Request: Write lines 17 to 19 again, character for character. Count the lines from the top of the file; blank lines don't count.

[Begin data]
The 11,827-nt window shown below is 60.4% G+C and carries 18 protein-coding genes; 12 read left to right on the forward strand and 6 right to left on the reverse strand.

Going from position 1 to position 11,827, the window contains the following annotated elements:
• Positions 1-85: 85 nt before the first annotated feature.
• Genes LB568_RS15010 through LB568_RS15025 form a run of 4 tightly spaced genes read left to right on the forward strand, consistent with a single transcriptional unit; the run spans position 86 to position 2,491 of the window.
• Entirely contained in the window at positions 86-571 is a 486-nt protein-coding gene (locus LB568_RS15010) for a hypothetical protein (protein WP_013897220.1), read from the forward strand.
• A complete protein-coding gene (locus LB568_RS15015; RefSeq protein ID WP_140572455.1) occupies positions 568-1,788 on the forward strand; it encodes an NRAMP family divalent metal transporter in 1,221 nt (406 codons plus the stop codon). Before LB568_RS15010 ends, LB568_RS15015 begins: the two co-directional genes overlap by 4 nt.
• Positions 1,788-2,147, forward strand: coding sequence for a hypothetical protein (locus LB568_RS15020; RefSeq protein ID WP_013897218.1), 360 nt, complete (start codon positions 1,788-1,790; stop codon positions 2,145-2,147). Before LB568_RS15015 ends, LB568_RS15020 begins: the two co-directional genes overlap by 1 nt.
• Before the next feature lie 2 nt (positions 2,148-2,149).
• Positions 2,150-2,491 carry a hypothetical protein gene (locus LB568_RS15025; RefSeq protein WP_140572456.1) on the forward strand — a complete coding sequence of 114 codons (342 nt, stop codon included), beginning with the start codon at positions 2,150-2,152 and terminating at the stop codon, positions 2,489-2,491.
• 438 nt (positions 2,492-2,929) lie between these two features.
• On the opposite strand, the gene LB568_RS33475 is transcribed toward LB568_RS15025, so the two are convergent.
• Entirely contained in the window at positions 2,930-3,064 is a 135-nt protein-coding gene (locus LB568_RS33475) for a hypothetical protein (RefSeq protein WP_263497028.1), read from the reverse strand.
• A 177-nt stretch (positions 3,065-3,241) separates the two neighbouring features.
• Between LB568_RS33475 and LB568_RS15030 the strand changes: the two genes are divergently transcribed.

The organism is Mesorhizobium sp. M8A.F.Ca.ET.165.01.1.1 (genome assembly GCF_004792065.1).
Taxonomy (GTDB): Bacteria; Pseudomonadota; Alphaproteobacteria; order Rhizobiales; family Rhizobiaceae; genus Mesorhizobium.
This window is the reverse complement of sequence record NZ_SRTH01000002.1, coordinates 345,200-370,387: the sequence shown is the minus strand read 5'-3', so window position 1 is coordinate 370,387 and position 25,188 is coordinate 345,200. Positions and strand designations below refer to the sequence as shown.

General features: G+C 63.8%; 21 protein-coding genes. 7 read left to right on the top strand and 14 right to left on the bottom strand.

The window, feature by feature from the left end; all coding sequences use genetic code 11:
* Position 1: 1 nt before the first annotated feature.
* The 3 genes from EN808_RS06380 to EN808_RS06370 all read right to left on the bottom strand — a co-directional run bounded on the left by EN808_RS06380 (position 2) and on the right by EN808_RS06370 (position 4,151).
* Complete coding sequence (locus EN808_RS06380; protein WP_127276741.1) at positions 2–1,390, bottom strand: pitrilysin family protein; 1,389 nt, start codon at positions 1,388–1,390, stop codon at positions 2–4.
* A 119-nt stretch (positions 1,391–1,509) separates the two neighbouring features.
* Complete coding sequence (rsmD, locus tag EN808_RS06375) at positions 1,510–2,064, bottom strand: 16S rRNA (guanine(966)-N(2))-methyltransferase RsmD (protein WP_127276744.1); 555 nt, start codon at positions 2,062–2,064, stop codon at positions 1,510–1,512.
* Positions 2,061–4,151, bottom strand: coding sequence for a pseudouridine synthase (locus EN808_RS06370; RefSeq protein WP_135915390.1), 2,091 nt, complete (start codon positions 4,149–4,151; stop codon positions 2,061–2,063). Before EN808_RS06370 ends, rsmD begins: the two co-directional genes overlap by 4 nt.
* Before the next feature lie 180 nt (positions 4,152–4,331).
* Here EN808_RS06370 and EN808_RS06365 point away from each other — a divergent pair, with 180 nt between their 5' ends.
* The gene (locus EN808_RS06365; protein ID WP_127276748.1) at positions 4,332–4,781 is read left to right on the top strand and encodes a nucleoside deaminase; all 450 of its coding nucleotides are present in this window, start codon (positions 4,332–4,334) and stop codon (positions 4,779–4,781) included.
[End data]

This window is the reverse complement of sequence record NZ_SRTH01000002.1, coordinates 345,200-370,387: the sequence shown is the minus strand read 5'-3', so window position 1 is coordinate 370,387 and position 25,188 is coordinate 345,200. Positions and strand designations below refer to the sequence as shown.

General features: G+C 63.8%; 21 protein-coding genes. 7 read left to right on the top strand and 14 right to left on the bottom strand.

The window, feature by feature from the left end; all coding sequences use genetic code 11: